"It is a little strange seeing everyone from the World Cup again," he said. "That all finished so suddenly, but now we're back here it just seems like yesterday. Not a lot's been said about it, it's more just looking forward to Saturday's game against Sweden."
For Anderton and club-mate Sol Campbell linking up with England is probably just the escape they were looking for given all the fuss over Tottenham's poor start to the season, notwithstanding last Saturday's win at Everton. "It's nice to be here with everyone being so positive towards the game and looking forward to it," Anderton admitted. "Before last week's game against Everton there were a lot of people saying that things weren't going well within the club. But one win changes all that really.
"Whenever we have a couple of bad results it's blown up because we haven't been successful over the past four or five years and after last season, to come back and lose the first two was not what people were looking for. It wasn't even so much the scoreline as the way we played. It was shocking really. But we changed a couple of things on Saturday, we had four in midfield, we knew we had to battle for a win and that's what we did."
It was pointed out that even he looked as though he was getting stuck in at times, not a side of his game Anderton is generally noted for. "I've always tried, I'm just not particularly good at it," he said.
As far as criticism of the team and its manager, Christian Gross, is concerned, Anderton said: "It seems at the moment that all the players are behind him, but of course results are what count. When you start losing games everyone wants to blame each other.
"The fans went crazy at the first home game of the season. We could sense we needed a good performance, but as soon as the first goal went in they turned on us. We know their frustration but in the position we're in now it doesn't help. They need to get behind us, especially at home."
Anderton's own relationship with the Tottenham fans has been stretched to the limit by the injury problems that have restricted his appearances at club level over the past three years, despite playing in both Euro 96 and the World Cup. "I don't think I've got anything to prove to the fans," he said. "I just want to do well for myself and right now is the best I've felt for three or four years.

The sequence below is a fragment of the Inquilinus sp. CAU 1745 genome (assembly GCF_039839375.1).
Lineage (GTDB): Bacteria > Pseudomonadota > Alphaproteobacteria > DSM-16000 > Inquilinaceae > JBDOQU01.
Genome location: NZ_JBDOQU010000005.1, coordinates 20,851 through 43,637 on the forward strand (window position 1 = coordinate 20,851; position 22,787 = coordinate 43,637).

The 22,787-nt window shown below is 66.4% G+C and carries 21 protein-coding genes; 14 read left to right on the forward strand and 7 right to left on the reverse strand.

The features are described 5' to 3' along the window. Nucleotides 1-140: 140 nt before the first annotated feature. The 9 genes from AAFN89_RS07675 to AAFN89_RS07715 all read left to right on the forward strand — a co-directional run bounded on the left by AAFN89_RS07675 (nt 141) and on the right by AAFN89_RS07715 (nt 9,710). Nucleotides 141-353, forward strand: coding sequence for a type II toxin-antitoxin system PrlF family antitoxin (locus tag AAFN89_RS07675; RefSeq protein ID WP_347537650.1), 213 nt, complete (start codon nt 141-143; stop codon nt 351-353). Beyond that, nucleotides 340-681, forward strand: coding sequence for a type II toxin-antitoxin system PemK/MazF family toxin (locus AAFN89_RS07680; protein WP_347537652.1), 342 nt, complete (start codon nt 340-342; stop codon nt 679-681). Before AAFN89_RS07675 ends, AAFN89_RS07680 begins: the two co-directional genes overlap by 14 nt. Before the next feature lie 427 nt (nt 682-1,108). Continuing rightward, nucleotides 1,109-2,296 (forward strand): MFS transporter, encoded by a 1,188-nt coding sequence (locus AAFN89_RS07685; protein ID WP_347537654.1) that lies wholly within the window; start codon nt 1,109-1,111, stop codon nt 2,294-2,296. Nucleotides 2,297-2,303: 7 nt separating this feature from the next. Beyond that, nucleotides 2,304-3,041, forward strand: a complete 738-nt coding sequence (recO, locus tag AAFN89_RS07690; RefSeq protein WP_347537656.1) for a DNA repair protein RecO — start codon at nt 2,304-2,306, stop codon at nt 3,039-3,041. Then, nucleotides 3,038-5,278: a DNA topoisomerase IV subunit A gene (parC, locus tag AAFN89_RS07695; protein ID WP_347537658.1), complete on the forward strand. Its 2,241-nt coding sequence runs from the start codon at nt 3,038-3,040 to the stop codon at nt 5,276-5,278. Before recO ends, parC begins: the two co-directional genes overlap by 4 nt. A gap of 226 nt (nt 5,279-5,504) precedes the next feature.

"I think I owe Tottenham a bit, but at the end of the day I was under their care and maybe if things had been done differently at times I wouldn't have been out injured for so long.
"But that's all in the past now and yes, I want to do it for Tottenham but I want to do it for myself as well. I showed my loyalty to Spurs by turning down a move to Manchester United at a time when things were going very well for me."
Looking back on the World Cup, the doubts about his fitness and the criticism over his selection ahead of David Beckham at the start of the tournament, Anderton said: "It would have been nice if people had said it's good to see him back playing again after the injuries he's had. I guess it was a bit of a gamble but Glenn [Hoddle] showed faith in me and the medical staff said there would be no problem with my injury as long as I continued to do the exercises. From then on it was just a matter of getting my match-fitness, and I've always been naturally fit in that way.
"I had a few doubts after the first game against Tunisia when we won 2-0. I thought I did okay but I got slaughtered in the press and after that I thought, `Well, I'm just going to go out and enjoy it'. Scoring against Colombia after all I'd been through, with the injuries and the stick, made it very satisfying.
"I wasn't too surprised it went well though because I was playing with great players. In that wide position you're relying a lot on your team- mates to give you the ball, but with England you're always going to get involved."
With Beckham and David Batty missing from tomorrow's England line-up, Anderton might find himself as involved as he was against Argentina when he took over Beckham's central midfield role following the sending-off. "I enjoyed that," he said. "It was a huge challenge, backs against the wall, but everyone just worked very, very hard. I was absolutely shattered when I came off - it wasn't just the physical side, it was the mental side as well."
As for the future, Anderton speaks optimistically without taking anything for granted. "I hope my peak years are still ahead of me," he said. "I've lost three years, apart from playing in the European Championship and the World Cup.
"I'm lucky with all the injuries I've had to have played in those tournaments, but now I just want to get a good full season under my belt and take things from there."Reuse content